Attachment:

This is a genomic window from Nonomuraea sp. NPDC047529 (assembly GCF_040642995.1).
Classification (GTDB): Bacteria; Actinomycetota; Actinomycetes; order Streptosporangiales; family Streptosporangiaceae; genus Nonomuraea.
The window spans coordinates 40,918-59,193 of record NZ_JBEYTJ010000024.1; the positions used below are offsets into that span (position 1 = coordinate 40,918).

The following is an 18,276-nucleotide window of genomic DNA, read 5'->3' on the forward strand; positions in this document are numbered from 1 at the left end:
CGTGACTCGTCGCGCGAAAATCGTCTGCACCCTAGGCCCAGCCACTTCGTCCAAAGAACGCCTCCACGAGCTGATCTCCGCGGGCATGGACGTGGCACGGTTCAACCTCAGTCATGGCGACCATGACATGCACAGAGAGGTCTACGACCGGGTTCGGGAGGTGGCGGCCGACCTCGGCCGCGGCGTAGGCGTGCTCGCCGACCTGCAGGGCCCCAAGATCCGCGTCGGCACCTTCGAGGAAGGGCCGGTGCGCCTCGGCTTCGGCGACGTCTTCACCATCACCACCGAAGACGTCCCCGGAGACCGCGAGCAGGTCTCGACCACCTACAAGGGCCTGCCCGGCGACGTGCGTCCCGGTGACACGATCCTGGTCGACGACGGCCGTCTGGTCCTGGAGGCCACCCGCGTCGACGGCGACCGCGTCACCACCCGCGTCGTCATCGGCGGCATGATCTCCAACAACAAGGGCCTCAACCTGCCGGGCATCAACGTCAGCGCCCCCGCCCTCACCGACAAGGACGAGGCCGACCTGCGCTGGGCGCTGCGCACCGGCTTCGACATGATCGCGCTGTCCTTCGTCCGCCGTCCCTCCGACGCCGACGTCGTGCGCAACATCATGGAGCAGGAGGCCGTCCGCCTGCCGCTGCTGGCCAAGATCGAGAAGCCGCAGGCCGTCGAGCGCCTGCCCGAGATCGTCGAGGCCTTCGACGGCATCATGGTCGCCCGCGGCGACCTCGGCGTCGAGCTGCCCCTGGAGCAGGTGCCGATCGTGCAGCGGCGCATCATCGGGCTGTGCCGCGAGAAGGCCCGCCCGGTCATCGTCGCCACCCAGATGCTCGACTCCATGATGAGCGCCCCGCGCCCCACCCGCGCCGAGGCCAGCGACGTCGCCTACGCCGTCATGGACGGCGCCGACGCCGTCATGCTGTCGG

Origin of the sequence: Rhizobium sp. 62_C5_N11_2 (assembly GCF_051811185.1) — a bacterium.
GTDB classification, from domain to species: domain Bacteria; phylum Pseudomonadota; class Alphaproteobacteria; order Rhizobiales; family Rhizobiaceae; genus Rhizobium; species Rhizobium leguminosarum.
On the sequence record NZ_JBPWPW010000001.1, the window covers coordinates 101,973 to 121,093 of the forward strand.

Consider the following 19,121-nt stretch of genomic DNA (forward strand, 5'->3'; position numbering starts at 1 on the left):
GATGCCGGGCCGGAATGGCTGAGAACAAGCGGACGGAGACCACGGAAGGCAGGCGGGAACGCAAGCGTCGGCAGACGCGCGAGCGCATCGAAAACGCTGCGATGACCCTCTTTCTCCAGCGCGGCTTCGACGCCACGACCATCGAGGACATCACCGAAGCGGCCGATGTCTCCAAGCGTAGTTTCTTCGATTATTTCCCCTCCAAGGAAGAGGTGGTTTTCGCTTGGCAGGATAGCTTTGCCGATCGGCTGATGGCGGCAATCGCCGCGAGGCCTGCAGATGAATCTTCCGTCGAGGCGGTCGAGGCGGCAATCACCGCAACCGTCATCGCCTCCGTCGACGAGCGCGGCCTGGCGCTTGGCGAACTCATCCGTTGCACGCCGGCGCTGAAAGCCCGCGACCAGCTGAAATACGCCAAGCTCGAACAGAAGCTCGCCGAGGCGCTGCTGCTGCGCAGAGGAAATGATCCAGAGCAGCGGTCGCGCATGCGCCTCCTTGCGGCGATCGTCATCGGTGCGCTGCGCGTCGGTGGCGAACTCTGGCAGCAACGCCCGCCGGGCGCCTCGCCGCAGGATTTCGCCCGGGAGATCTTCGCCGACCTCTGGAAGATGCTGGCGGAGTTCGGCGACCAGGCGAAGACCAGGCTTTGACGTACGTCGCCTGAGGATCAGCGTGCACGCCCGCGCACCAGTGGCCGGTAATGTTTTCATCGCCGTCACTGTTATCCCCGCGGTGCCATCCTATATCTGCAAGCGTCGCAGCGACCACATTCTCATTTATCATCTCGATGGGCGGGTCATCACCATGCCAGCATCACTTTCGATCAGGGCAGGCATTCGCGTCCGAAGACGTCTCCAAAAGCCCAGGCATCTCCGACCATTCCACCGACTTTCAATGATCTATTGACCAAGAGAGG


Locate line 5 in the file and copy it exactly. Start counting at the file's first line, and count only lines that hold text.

CGTGACTCGTCGCGCGAAAATCGTCTGCACCCTAGGCCCAGCCACTTCGTCCAAAGAACGCCTCCACGAGCTGATCTCCGCGGGCATGGACGTGGCACGGTTCAACCTCAGTCATGGCGACCATGACATGCACAGAGAGGTCTACGACCGGGTTCGGGAGGTGGCGGCCGACCTCGGCCGCGGCGTAGGCGTGCTCGCCGACCTGCAGGGCCCCAAGATCCGCGTCGGCACCTTCGAGGAAGGGCCGGTGCGCCTCGGCTTCGGCGACGTCTTCACCATCACCACCGAAGACGTCCCCGGAGACCGCGAGCAGGTCTCGACCACCTACAAGGGCCTGCCCGGCGACGTGCGTCCCGGTGACACGATCCTGGTCGACGACGGCCGTCTGGTCCTGGAGGCCACCCGCGTCGACGGCGACCGCGTCACCACCCGCGTCGTCATCGGCGGCATGATCTCCAACAACAAGGGCCTCAACCTGCCGGGCATCAACGTCAGCGCCCCCGCCCTCACCGACAAGGACGAGGCCGACCTGCGCTGGGCGCTGCGCACCGGCTTCGACATGATCGCGCTGTCCTTCGTCCGCCGTCCCTCCGACGCCGACGTCGTGCGCAACATCATGGAGCAGGAGGCCGTCCGCCTGCCGCTGCTGGCCAAGATCGAGAAGCCGCAGGCCGTCGAGCGCCTGCCCGAGATCGTCGAGGCCTTCGACGGCATCATGGTCGCCCGCGGCGACCTCGGCGTCGAGCTGCCCCTGGAGCAGGTGCCGATCGTGCAGCGGCGCATCATCGGGCTGTGCCGCGAGAAGGCCCGCCCGGTCATCGTCGCCACCCAGATGCTCGACTCCATGATGAGCGCCCCGCGCCCCACCCGCGCCGAGGCCAGCGACGTCGCCTACGCCGTCATGGACGGCGCCGACGCCGTCATGCTGTCGG